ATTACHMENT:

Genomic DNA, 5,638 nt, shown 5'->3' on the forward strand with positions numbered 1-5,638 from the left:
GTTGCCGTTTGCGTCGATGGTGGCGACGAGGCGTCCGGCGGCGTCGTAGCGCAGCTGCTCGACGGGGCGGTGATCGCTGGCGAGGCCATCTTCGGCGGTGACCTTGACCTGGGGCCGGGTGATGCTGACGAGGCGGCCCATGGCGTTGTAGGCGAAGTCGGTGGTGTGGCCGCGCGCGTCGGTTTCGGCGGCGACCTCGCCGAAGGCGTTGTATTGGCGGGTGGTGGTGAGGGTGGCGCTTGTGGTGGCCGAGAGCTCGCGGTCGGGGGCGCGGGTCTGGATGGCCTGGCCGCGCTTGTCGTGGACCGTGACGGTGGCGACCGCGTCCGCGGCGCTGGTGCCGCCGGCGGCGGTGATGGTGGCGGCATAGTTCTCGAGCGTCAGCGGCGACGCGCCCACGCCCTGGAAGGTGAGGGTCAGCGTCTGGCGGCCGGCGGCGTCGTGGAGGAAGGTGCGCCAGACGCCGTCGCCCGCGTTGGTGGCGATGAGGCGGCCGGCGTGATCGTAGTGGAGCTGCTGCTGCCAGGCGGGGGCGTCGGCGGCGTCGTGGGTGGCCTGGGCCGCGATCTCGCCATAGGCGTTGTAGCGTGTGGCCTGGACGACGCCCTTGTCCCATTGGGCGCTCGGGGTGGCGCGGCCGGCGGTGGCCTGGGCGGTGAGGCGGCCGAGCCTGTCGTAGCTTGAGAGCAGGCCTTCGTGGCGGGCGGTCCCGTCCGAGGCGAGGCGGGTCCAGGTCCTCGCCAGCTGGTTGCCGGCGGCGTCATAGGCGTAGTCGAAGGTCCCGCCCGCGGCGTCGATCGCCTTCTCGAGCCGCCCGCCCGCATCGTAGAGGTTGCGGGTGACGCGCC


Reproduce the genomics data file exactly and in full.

Genomic DNA, 5,638 nt, shown 5'->3' on the forward strand with positions numbered 1-5,638 from the left:
GTTGCCGTTTGCGTCGATGGTGGCGACGAGGCGTCCGGCGGCGTCGTAGCGCAGCTGCTCGACGGGGCGGTGATCGCTGGCGAGGCCATCTTCGGCGGTGACCTTGACCTGGGGCCGGGTGATGCTGACGAGGCGGCCCATGGCGTTGTAGGCGAAGTCGGTGGTGTGGCCGCGCGCGTCGGTTTCGGCGGCGACCTCGCCGAAGGCGTTGTATTGGCGGGTGGTGGTGAGGGTGGCGCTTGTGGTGGCCGAGAGCTCGCGGTCGGGGGCGCGGGTCTGGATGGCCTGGCCGCGCTTGTCGTGGACCGTGACGGTGGCGACCGCGTCCGCGGCGCTGGTGCCGCCGGCGGCGGTGATGGTGGCGGCATAGTTCTCGAGCGTCAGCGGCGACGCGCCCACGCCCTGGAAGGTGAGGGTCAGCGTCTGGCGGCCGGCGGCGTCGTGGAGGAAGGTGCGCCAGACGCCGTCGCCCGCGTTGGTGGCGATGAGGCGGCCGGCGTGATCGTAGTGGAGCTGCTGCTGCCAGGCGGGGGCGTCGGCGGCGTCGTGGGTGGCCTGGGCCGCGATCTCGCCATAGGCGTTGTAGCGTGTGGCCTGGACGACGCCCTTGTCCCATTGGGCGCTCGGGGTGGCGCGGCCGGCGGTGGCCTGGGCGGTGAGGCGGCCGAGCCTGTCGTAGCTTGAGAGCAGGCCTTCGTGGCGGGCGGTCCCGTCCGAGGCGAGGCGGGTCCAGGTCCTCGCCAGCTGGTTGCCGGCGGCGTCATAGGCGTAGTCGAAGGTCCCGCCCGCGGCGTCGATCGCCTTCTCGAGCCGCCCGCCCGCATCGTAGAGGTTGCGGGTGACGCGCC